I have tried to write this post over and over again tonight and, having reached draft number 4, I’m still not 100% happy with it. I’ve really struggled with how to put this past week into words without sounding long-winded or overly-dramatic or twee. It was a tough week for us all and I’m not sure that there are really words that can encapsulate our emotions and reactions. All I can try to do is to share our experiences and give you a sense of where we are now that we’ve reached the end of it all. I’ve decided to split the week into more than one blog-post as there is just too much to share in one simple offering.
Courtesy of bbc.co.uk
The first day was filled with long waits and I wish that this had been something I’d been prepared for, but my survival guide gurus hadn’t pointed this out as a possibility. I was naïve in believing that the process of getting M booked in and admitted onto the ward would be a straightforward one, especially given the chaos of sorting the appointment out, but I had successfully talked myself out of my anxieties and lulled myself into a false sense of security.
Despite my last phone conversation with S confirming that I needed to have M at GOSH for 10am on Monday morning, the information hadn’t fully trickled through their systems and we started the day with a 20-minute wait to even get into the waiting area for the ward. Having found M’s notes and confirmed that we were indeed due there at that time – no, it wasn’t a figment of my imagination – we were then subject to a further 1 hour and 20 minutes waiting before M was seen by a nurse.
Fortunately for me, M discovered a sympathetic father in the waiting room, who was able to help him get the x-box working and gave him tips on how to play Lego Indiana Jones on it. M and another boy tackled the game together whilst I took a seat nearby, where I was able to keep an eye on M as well as listen out for his name to be called.
Indiana Jones – a great distraction for a long wait
Eventually I heard M’s name and the process of getting him booked in began. His measurements was taken, discussions were had about when and how to tackle the various medical procedures that were needed over the next few days and finally we were shown to his bed. It was at this point that the nurse apologised for the delay, “But we hadn’t been expecting M until 4pm” she said, I shrugged my shoulders and inwardly sighed. We had a bed, the nurses were going to get the NG-tube fitted later to start him on the Klean-prep (a strong laxative) and all we needed for the time-being was some lunch.
Unfortunately, we had waited so long to be admitted that it was now too late to arrange a special diet meal for M and instead he and I wrapped up against the rain and headed out to a nearby supermarket to buy some M-friendly foods to satiate his appetite. We filled the afternoon with activities and TV as well as participating in a brand new research study that M had been invited to join at the end of the week before.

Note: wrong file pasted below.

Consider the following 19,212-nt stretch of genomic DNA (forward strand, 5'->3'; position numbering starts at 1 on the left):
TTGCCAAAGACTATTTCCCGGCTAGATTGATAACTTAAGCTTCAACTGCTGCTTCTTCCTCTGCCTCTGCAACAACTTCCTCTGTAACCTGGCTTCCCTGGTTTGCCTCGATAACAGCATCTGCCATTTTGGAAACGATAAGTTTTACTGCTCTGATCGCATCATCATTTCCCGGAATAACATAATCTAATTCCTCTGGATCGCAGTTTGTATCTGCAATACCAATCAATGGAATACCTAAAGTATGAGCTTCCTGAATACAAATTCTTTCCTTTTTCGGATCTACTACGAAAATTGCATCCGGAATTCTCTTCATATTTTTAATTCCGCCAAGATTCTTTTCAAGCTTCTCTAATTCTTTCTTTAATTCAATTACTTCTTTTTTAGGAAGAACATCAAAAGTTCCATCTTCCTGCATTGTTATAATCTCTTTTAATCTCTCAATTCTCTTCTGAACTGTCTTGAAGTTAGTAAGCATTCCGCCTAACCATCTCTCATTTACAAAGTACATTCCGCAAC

The George Cross awarded for “acts of the greatest heroism or of the most conspicuous courage “
It wasn’t until around 4.30pm that we finally tackled the matter of the NG-tube. To say that I was, and still am, incredibly proud of my brave little boy is a gross understatement. This was a new procedure for him and he sat without making a noise as they passed the tube through his nose and down into his tummy. His distress at the pain was obvious as I watched a single, solitary tear roll down his cheek. The only sound was uttered once it was in place, “Cuddle Mummy“. That nearly broke my heart, to hear my usually lively, garrulous and loud lad reduced to a single heartfelt request.
They started him on the first 4 litres of the Klean-prep and so our wait began. We had no idea whether M was still constipated or not after the summer, so the proposed plan of attack was 3 days on the Klean-prep at a rate of 4 litres a day, adding the standard pre-procedure laxatives of senna and picolax on day 3 and then, if there was any doubt whether his bowels were clear, an enema was booked for Thursday morning before the scopes happened. By Wednesday, it was looking possible that the enema might be needed, but we finally had the necessary break-through on Wednesday evening and that little joy was avoided.
At this stage, M and I had been more or less confined to the hospital buildings since around 2pm on Monday. I had been able to pop out to grab meals, but poor M hadn’t been able to leave at all. We had taken advantage of 2 occasions of being disconnected from his drip and stretched his legs beyond the space of Kingfisher ward. It had been an interminable 3 days and in very many ways, we still had a lot of waiting to do.